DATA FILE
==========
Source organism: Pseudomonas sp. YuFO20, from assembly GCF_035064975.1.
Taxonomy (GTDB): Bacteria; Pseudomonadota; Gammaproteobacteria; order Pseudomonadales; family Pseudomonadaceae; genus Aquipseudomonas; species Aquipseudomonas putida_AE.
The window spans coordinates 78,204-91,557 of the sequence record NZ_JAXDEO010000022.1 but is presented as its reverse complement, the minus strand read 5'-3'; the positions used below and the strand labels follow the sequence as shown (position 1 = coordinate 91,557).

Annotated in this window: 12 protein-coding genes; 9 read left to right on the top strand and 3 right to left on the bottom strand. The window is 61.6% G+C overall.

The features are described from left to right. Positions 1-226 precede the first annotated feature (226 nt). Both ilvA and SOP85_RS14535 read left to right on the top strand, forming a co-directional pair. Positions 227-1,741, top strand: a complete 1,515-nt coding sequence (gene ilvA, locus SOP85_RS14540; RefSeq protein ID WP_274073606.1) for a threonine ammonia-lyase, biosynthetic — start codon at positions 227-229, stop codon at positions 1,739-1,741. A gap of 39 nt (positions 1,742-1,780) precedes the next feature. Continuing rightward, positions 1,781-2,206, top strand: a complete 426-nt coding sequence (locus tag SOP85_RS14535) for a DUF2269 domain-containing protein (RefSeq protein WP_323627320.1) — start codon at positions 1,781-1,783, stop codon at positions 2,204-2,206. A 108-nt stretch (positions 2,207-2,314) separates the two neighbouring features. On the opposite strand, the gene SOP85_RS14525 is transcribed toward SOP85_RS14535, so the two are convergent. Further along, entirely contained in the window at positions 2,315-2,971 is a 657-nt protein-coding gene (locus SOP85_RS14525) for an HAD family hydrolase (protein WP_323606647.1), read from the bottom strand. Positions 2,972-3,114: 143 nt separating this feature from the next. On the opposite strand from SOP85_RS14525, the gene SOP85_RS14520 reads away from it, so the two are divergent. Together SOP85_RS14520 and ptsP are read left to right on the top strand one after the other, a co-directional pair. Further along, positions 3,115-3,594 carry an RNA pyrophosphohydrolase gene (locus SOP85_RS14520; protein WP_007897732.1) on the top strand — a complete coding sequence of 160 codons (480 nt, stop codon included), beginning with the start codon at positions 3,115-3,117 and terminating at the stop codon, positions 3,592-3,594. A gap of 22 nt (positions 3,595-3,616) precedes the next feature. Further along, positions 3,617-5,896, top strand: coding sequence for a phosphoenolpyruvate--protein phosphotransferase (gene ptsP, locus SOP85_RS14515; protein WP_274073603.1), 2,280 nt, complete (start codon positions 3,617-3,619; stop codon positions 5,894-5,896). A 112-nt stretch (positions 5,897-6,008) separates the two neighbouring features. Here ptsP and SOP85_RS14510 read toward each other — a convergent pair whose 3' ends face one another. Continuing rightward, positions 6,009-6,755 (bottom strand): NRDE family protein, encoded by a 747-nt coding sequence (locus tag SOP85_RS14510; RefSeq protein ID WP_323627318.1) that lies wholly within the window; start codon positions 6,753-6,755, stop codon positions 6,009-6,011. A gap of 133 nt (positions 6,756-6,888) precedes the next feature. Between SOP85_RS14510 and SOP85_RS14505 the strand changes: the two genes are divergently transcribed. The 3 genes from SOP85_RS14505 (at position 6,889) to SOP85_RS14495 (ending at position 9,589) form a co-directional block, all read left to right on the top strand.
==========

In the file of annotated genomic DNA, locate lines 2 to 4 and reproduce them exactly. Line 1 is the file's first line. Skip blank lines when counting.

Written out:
Taxonomy (GTDB): Bacteria; Pseudomonadota; Gammaproteobacteria; order Pseudomonadales; family Pseudomonadaceae; genus Aquipseudomonas; species Aquipseudomonas putida_AE.
The window spans coordinates 78,204-91,557 of the sequence record NZ_JAXDEO010000022.1 but is presented as its reverse complement, the minus strand read 5'-3'; the positions used below and the strand labels follow the sequence as shown (position 1 = coordinate 91,557).

Annotated in this window: 12 protein-coding genes; 9 read left to right on the top strand and 3 right to left on the bottom strand. The window is 61.6% G+C overall.